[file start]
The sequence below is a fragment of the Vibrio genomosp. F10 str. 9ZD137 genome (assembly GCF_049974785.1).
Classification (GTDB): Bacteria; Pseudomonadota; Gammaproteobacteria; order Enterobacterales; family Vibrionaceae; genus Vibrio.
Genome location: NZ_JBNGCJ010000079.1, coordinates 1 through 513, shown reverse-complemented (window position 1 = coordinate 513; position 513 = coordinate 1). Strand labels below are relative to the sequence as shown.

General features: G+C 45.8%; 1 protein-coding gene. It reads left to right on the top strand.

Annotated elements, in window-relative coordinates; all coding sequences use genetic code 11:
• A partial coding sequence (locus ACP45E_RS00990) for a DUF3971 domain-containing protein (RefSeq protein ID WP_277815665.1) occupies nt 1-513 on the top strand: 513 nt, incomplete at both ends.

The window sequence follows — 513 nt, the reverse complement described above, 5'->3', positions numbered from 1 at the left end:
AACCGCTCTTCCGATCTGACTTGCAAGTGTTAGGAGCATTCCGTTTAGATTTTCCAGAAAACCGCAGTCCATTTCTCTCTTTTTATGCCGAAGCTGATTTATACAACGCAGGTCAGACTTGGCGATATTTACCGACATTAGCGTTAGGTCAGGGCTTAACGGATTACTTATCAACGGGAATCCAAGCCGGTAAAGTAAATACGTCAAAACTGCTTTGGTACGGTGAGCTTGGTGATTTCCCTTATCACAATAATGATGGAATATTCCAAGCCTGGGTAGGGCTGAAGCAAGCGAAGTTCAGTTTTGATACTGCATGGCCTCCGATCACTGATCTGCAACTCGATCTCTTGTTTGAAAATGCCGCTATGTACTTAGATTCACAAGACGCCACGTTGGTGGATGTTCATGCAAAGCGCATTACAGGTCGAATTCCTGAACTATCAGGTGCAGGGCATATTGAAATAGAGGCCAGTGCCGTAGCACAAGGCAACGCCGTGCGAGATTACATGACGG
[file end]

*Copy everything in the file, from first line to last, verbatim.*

The sequence below is a fragment of the Vibrio genomosp. F10 str. 9ZD137 genome (assembly GCF_049974785.1).
Classification (GTDB): Bacteria; Pseudomonadota; Gammaproteobacteria; order Enterobacterales; family Vibrionaceae; genus Vibrio.
Genome location: NZ_JBNGCJ010000079.1, coordinates 1 through 513, shown reverse-complemented (window position 1 = coordinate 513; position 513 = coordinate 1). Strand labels below are relative to the sequence as shown.

General features: G+C 45.8%; 1 protein-coding gene. It reads left to right on the top strand.

Annotated elements, in window-relative coordinates; all coding sequences use genetic code 11:
• A partial coding sequence (locus ACP45E_RS00990) for a DUF3971 domain-containing protein (RefSeq protein ID WP_277815665.1) occupies nt 1-513 on the top strand: 513 nt, incomplete at both ends.

The window sequence follows — 513 nt, the reverse complement described above, 5'->3', positions numbered from 1 at the left end:
AACCGCTCTTCCGATCTGACTTGCAAGTGTTAGGAGCATTCCGTTTAGATTTTCCAGAAAACCGCAGTCCATTTCTCTCTTTTTATGCCGAAGCTGATTTATACAACGCAGGTCAGACTTGGCGATATTTACCGACATTAGCGTTAGGTCAGGGCTTAACGGATTACTTATCAACGGGAATCCAAGCCGGTAAAGTAAATACGTCAAAACTGCTTTGGTACGGTGAGCTTGGTGATTTCCCTTATCACAATAATGATGGAATATTCCAAGCCTGGGTAGGGCTGAAGCAAGCGAAGTTCAGTTTTGATACTGCATGGCCTCCGATCACTGATCTGCAACTCGATCTCTTGTTTGAAAATGCCGCTATGTACTTAGATTCACAAGACGCCACGTTGGTGGATGTTCATGCAAAGCGCATTACAGGTCGAATTCCTGAACTATCAGGTGCAGGGCATATTGAAATAGAGGCCAGTGCCGTAGCACAAGGCAACGCCGTGCGAGATTACATGACGG